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Thursday, 15 September 2011

Days for girls

I've lifted the following wholesale from the Free Motion Quilting Project's blog as it seems such a good cause, I'm sure they won't mind. Please circulate and help if you can

Empowering Women - Days for Girls

Have you ever felt, after finding something, that you were looking for it all along?

I feel this way about Days for Girls, a program a fellow quilter introduced me to a few months ago. Only after finding out about this wonderful organization did I realize that I'd been searching for a way to help and empower other women.

Basically this is an organization set up to help girls in impoverished countries stay in school. What is stopping these girls from attending? Simple - their cycle.

While it may seem difficult to wrap our Walmart warped minds around it, in other countries they don't have grocery store isles full of hygiene products. When girls come of age, you can imagine what happens: every woman's nightmare, a public display of their cycle all over their pants, in front of their classmates.

Here's a first hand account from the director of Days for Girls, :

"What we see at DFG is tremendous need. There is the email from a young girl whose family could not spare the money to purchase feminine hygiene products.

She tried using newspaper, which gave her a rash, and toilet paper, which promptly soaked through her school uniform. After being taunted by the boys at school when she got blood on her skirt, she complained of headaches during her periods to stay home from school.

These girls are often skipped over for Secondary education because of their "handicap" of menstruation absenteeism. The desire to stay in school is so strong that many (not a few) are sexually exploited in exchange for feminine hygiene. Several women hearing our presentations said they had not thought of menstruation being a good thing until our presentations. Our presentations are also a unique time to discuss hygiene, health and the value of women."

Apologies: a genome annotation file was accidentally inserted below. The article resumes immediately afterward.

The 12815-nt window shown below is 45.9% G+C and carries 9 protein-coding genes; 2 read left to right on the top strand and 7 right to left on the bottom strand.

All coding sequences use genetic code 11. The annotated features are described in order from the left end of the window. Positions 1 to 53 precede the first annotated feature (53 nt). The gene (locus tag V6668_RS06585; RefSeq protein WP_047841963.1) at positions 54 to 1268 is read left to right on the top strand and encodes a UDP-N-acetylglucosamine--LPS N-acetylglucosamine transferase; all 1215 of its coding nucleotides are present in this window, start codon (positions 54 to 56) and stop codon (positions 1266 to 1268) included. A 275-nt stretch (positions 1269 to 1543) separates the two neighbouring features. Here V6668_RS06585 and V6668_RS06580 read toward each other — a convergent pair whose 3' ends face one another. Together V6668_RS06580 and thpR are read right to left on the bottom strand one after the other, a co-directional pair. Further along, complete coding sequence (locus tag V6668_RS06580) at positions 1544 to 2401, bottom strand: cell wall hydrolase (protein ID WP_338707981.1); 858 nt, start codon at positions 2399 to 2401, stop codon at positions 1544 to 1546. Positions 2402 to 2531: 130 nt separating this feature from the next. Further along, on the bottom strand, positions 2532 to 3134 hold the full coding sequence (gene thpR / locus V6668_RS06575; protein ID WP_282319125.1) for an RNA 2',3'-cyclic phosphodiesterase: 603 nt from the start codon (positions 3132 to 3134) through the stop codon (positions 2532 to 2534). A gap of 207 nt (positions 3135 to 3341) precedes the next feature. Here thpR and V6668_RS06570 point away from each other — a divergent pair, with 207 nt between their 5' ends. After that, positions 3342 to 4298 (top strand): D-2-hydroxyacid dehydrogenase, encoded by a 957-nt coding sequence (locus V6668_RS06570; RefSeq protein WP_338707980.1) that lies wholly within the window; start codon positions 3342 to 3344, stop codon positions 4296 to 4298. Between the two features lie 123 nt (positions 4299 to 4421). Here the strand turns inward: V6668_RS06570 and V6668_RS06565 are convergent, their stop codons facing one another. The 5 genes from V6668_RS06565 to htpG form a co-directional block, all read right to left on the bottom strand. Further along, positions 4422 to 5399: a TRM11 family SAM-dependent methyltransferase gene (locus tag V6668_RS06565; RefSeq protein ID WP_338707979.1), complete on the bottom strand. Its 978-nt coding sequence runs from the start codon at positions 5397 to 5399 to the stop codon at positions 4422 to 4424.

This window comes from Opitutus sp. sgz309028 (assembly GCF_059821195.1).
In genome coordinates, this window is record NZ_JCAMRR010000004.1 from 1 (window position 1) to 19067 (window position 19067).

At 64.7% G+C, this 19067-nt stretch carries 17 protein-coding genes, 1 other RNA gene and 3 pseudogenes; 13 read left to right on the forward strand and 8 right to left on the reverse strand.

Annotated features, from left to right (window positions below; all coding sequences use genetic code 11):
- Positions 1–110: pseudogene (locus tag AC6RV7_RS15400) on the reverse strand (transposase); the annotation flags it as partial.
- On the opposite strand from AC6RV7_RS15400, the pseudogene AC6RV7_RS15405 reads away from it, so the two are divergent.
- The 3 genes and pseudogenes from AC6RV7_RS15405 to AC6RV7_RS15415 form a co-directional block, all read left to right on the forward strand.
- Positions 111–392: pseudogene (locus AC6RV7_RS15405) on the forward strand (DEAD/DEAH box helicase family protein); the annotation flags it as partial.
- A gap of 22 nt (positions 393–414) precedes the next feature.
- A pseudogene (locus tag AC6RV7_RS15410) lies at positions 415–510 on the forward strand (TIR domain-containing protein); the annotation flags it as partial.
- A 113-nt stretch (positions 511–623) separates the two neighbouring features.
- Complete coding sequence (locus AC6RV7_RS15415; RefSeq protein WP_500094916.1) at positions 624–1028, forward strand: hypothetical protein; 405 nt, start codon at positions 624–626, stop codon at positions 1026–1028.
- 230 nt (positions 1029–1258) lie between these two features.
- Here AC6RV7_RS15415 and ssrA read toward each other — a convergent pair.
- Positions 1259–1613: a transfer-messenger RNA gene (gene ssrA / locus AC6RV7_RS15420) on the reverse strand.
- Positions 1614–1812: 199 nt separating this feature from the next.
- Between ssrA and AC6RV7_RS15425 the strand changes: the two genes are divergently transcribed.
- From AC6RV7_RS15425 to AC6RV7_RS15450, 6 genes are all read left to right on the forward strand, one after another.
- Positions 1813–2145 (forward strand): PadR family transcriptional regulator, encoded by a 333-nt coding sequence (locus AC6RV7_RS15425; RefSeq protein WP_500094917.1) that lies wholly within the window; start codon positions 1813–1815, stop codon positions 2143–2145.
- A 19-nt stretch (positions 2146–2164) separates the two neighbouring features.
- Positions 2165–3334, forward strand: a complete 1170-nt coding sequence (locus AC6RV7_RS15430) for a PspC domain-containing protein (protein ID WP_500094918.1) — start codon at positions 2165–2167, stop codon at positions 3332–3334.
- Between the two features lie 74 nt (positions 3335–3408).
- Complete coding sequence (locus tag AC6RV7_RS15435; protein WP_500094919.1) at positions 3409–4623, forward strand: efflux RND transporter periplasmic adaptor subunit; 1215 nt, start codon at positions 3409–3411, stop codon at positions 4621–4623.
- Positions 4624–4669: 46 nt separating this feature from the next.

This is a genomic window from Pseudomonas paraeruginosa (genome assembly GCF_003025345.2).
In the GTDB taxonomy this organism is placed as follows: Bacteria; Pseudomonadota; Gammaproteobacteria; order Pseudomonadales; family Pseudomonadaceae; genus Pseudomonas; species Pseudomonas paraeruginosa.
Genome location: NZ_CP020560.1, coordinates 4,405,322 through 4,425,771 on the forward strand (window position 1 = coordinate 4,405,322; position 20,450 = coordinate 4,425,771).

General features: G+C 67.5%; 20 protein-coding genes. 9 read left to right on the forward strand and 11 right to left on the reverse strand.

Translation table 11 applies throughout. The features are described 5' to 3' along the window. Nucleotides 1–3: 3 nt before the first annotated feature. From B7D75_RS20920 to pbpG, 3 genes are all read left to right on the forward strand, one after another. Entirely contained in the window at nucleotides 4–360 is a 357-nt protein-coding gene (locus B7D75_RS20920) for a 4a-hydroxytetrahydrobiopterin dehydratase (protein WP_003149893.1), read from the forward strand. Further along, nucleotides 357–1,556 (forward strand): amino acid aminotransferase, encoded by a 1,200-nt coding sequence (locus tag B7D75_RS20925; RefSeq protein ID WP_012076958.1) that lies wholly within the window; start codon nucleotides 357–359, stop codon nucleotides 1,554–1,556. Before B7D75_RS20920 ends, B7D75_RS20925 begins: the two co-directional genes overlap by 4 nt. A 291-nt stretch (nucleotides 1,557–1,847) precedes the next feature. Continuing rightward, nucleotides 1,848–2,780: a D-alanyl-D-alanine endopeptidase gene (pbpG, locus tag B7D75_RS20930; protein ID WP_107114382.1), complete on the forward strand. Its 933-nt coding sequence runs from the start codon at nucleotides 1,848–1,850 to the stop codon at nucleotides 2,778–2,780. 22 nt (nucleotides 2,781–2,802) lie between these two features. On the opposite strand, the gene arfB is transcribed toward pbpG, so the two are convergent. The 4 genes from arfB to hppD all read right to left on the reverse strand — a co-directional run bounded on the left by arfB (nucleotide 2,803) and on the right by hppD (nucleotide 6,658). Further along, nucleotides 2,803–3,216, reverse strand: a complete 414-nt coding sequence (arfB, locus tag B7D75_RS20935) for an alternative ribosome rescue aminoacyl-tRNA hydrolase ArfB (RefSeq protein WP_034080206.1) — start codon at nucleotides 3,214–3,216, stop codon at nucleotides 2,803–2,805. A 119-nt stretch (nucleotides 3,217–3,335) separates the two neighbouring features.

So that's what this program does - it gives girls back their days. Instead of hiding at home, too embarrassed to attend school, too afraid of another accident, girls are able to stay in school confident of their ability to stay clean.

What I love the most is there are many ways to help! If you'd like to contribute to Days for Girls you can:
  • Donate money - 100% of everything donated to this organization actually reaches the people it's intended to help. You can see the many ways you can help right here.
  • Sew pads, shields, or drawstring bags - Sewing these items is essential for the program. Each girl is given a drawstring bag of sewn hygiene items that can be washed and reused year after year. Excellent videos on creating pads and shields can be found right here.

  • Donate supplies - Washcloths, soap, and sturdy ziplock bags help to create kits to be given to each girl Days for Girls reaches.

  • Buy a necklace - this beautiful necklace symbolizes all that Days for Girls does for the young women it reaches and the sale of 1 necklace funds 1 kit to be created.
What I love about this organization is that 100% of the money and supplies donated actually gets to the people in need.

I'm pretty tired of my charity donations just padding the pockets or paying the "administration fees" of the people in charge. With Days for Girls, everything donated is actually used by the women who need our help.

I can think of nothing more empowering - giving girls back the days they would normally spend alone, embarrassed, hating the very thing that makes them a woman. It's time we gave these girls their days back to study, learn, grow, and prosper.

1 comment:

  1. Tessa,
    I am a volunteer for Days for Girls. Thanks so much for reposting Leah's post. As you can imagine, it takes many hands to reach all the women in need. I know the thing that sparked my interest in the project was that I could make a big difference in the world with small pieces of fabric in a place I was most comfortable, my sewing studio! I hope this touches others as well. Be sure and read our website and then have fun meeting some of our volunteers on our Facebook page. You will see miracles!

    Cindy Murdock